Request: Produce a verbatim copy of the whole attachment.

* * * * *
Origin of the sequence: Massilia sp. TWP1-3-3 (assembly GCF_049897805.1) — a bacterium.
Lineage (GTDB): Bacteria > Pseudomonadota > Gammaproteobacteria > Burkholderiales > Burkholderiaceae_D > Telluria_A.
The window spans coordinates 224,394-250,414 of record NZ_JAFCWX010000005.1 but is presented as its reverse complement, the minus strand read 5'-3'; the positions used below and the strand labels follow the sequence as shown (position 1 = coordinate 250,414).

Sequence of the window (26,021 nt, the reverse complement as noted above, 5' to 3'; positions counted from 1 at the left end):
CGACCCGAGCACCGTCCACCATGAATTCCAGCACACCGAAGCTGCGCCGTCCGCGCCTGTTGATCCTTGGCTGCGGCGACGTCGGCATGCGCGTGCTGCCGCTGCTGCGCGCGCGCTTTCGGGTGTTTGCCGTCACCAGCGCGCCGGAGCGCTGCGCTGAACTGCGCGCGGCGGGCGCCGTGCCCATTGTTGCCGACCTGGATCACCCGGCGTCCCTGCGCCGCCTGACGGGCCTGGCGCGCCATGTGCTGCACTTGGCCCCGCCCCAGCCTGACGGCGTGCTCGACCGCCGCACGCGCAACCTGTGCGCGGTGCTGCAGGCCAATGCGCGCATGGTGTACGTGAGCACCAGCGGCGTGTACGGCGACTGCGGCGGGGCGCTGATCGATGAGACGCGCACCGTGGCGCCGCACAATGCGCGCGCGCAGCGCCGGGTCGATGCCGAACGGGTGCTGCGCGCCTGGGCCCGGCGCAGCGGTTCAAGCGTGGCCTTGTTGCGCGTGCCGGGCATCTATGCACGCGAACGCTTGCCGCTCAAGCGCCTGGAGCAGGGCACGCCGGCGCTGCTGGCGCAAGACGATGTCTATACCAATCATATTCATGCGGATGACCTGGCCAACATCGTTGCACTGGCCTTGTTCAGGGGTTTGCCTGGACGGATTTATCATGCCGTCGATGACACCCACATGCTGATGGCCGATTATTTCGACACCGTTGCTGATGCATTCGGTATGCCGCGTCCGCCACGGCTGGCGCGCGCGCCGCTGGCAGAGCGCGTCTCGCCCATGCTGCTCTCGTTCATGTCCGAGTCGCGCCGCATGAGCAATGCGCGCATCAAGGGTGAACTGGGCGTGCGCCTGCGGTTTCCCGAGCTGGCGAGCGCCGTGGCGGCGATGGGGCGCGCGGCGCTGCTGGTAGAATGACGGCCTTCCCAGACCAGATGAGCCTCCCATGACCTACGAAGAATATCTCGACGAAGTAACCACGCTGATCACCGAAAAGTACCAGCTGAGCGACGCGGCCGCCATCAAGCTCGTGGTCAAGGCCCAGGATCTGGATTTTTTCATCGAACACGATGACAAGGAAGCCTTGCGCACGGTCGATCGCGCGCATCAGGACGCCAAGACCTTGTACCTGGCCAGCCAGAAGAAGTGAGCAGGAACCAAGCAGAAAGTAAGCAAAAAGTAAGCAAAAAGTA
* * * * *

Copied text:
Origin of the sequence: Massilia sp. TWP1-3-3 (assembly GCF_049897805.1) — a bacterium.
Lineage (GTDB): Bacteria > Pseudomonadota > Gammaproteobacteria > Burkholderiales > Burkholderiaceae_D > Telluria_A.
The window spans coordinates 224,394-250,414 of record NZ_JAFCWX010000005.1 but is presented as its reverse complement, the minus strand read 5'-3'; the positions used below and the strand labels follow the sequence as shown (position 1 = coordinate 250,414).

Sequence of the window (26,021 nt, the reverse complement as noted above, 5' to 3'; positions counted from 1 at the left end):
CGACCCGAGCACCGTCCACCATGAATTCCAGCACACCGAAGCTGCGCCGTCCGCGCCTGTTGATCCTTGGCTGCGGCGACGTCGGCATGCGCGTGCTGCCGCTGCTGCGCGCGCGCTTTCGGGTGTTTGCCGTCACCAGCGCGCCGGAGCGCTGCGCTGAACTGCGCGCGGCGGGCGCCGTGCCCATTGTTGCCGACCTGGATCACCCGGCGTCCCTGCGCCGCCTGACGGGCCTGGCGCGCCATGTGCTGCACTTGGCCCCGCCCCAGCCTGACGGCGTGCTCGACCGCCGCACGCGCAACCTGTGCGCGGTGCTGCAGGCCAATGCGCGCATGGTGTACGTGAGCACCAGCGGCGTGTACGGCGACTGCGGCGGGGCGCTGATCGATGAGACGCGCACCGTGGCGCCGCACAATGCGCGCGCGCAGCGCCGGGTCGATGCCGAACGGGTGCTGCGCGCCTGGGCCCGGCGCAGCGGTTCAAGCGTGGCCTTGTTGCGCGTGCCGGGCATCTATGCACGCGAACGCTTGCCGCTCAAGCGCCTGGAGCAGGGCACGCCGGCGCTGCTGGCGCAAGACGATGTCTATACCAATCATATTCATGCGGATGACCTGGCCAACATCGTTGCACTGGCCTTGTTCAGGGGTTTGCCTGGACGGATTTATCATGCCGTCGATGACACCCACATGCTGATGGCCGATTATTTCGACACCGTTGCTGATGCATTCGGTATGCCGCGTCCGCCACGGCTGGCGCGCGCGCCGCTGGCAGAGCGCGTCTCGCCCATGCTGCTCTCGTTCATGTCCGAGTCGCGCCGCATGAGCAATGCGCGCATCAAGGGTGAACTGGGCGTGCGCCTGCGGTTTCCCGAGCTGGCGAGCGCCGTGGCGGCGATGGGGCGCGCGGCGCTGCTGGTAGAATGACGGCCTTCCCAGACCAGATGAGCCTCCCATGACCTACGAAGAATATCTCGACGAAGTAACCACGCTGATCACCGAAAAGTACCAGCTGAGCGACGCGGCCGCCATCAAGCTCGTGGTCAAGGCCCAGGATCTGGATTTTTTCATCGAACACGATGACAAGGAAGCCTTGCGCACGGTCGATCGCGCGCATCAGGACGCCAAGACCTTGTACCTGGCCAGCCAGAAGAAGTGAGCAGGAACCAAGCAGAAAGTAAGCAAAAAGTAAGCAAAAAGTA